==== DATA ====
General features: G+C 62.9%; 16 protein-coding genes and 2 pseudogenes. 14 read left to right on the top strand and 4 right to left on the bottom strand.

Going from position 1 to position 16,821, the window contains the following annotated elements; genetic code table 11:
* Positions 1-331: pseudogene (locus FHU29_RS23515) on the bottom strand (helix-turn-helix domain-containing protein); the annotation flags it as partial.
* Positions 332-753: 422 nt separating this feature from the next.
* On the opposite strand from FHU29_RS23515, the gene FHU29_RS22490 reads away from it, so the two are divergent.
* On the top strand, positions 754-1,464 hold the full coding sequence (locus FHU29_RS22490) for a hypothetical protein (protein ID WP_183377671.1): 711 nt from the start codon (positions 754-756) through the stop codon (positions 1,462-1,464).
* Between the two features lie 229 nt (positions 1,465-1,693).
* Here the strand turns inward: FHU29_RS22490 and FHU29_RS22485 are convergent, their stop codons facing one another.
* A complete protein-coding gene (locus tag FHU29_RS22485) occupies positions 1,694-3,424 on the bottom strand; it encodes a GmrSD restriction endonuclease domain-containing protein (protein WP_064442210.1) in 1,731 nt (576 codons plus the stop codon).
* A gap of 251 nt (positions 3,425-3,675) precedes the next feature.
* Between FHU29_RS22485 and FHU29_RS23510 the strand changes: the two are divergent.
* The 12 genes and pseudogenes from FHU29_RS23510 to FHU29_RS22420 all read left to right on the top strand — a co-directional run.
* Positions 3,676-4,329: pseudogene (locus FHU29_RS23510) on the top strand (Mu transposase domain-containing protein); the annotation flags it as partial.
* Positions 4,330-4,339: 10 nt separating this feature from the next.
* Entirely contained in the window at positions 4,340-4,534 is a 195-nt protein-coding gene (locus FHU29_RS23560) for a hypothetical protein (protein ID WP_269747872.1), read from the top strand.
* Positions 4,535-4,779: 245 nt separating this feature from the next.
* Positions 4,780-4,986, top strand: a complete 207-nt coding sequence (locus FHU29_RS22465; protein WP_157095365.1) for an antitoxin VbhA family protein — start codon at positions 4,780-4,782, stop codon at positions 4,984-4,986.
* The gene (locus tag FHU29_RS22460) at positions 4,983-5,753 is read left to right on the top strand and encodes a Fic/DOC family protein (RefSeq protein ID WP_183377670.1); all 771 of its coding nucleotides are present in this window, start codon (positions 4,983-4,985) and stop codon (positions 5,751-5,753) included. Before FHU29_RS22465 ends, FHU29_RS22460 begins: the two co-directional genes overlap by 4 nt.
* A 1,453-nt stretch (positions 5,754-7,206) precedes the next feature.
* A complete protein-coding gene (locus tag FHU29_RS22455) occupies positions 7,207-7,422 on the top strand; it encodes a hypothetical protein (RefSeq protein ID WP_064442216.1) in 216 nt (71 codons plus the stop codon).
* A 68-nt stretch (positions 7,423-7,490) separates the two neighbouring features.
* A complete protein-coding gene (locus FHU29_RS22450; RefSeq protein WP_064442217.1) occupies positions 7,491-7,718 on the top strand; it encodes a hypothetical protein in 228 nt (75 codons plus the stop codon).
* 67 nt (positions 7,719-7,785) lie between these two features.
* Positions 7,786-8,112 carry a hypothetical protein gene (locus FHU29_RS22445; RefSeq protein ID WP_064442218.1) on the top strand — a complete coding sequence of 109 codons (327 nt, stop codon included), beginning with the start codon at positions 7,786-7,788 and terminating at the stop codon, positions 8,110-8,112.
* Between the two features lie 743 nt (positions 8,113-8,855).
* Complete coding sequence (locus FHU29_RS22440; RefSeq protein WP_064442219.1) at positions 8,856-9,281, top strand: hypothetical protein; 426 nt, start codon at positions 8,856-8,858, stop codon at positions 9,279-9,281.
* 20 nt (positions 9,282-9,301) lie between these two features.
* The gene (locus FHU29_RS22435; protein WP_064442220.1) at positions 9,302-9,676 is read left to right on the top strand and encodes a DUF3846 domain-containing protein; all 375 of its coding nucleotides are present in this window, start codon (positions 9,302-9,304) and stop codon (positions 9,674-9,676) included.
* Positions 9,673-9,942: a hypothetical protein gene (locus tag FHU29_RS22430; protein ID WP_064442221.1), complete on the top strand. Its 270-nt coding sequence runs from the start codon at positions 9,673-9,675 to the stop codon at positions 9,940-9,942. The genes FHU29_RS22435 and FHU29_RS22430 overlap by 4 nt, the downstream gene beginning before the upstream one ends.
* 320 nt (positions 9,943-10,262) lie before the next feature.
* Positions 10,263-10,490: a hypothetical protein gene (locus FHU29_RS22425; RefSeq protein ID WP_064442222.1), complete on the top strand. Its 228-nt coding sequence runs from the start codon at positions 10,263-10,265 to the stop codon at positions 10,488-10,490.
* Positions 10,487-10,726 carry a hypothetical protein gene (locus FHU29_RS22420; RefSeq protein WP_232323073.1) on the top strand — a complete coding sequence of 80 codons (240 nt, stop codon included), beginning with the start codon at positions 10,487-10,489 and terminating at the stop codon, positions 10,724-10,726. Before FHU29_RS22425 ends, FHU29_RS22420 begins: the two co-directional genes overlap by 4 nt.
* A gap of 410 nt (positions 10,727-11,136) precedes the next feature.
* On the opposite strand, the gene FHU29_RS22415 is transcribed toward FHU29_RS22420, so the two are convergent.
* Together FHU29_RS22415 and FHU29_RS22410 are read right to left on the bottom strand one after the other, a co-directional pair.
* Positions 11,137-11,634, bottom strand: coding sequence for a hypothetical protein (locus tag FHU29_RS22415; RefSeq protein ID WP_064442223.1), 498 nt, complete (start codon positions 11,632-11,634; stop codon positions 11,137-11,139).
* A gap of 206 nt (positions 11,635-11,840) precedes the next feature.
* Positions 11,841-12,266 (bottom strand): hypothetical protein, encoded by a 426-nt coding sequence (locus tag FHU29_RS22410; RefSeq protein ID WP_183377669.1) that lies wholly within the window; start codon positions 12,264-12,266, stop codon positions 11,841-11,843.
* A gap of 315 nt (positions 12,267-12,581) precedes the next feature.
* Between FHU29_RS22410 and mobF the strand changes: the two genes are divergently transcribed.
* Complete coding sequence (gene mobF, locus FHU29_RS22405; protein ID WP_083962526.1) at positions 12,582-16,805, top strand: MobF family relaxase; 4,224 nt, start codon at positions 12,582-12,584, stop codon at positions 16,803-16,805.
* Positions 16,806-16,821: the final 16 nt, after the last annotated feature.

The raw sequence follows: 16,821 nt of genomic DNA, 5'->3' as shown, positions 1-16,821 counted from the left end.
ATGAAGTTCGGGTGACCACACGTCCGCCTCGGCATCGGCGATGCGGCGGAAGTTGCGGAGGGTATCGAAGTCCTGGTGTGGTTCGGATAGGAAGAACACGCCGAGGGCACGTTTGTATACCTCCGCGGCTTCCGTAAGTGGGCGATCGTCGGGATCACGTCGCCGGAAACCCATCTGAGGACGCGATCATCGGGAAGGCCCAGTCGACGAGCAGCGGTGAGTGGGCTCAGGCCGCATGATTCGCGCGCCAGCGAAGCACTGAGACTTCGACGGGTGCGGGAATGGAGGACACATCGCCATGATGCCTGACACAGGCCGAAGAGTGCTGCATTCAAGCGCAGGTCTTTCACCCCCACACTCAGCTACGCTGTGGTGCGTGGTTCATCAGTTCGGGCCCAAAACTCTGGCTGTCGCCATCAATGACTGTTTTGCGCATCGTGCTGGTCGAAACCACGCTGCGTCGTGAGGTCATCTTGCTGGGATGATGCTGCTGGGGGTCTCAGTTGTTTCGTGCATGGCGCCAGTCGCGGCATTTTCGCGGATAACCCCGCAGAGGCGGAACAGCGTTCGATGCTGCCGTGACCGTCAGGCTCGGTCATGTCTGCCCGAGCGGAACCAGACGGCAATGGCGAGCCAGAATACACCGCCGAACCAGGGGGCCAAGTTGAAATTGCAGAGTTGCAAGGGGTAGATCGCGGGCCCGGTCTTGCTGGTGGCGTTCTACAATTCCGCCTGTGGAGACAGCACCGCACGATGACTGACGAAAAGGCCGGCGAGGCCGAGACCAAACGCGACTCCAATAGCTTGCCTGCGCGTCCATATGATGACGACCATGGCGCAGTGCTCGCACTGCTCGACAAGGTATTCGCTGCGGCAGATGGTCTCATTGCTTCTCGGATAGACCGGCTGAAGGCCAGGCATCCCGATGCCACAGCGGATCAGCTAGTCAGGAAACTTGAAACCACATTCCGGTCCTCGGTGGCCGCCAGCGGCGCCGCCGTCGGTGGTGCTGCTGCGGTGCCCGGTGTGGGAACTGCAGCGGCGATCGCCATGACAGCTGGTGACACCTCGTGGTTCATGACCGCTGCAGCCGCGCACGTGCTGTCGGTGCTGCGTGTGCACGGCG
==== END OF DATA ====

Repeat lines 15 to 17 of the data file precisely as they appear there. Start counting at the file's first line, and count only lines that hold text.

* Entirely contained in the window at positions 4,340-4,534 is a 195-nt protein-coding gene (locus FHU29_RS23560) for a hypothetical protein (protein ID WP_269747872.1), read from the top strand.
* Positions 4,535-4,779: 245 nt separating this feature from the next.
* Positions 4,780-4,986, top strand: a complete 207-nt coding sequence (locus FHU29_RS22465; protein WP_157095365.1) for an antitoxin VbhA family protein — start codon at positions 4,780-4,782, stop codon at positions 4,984-4,986.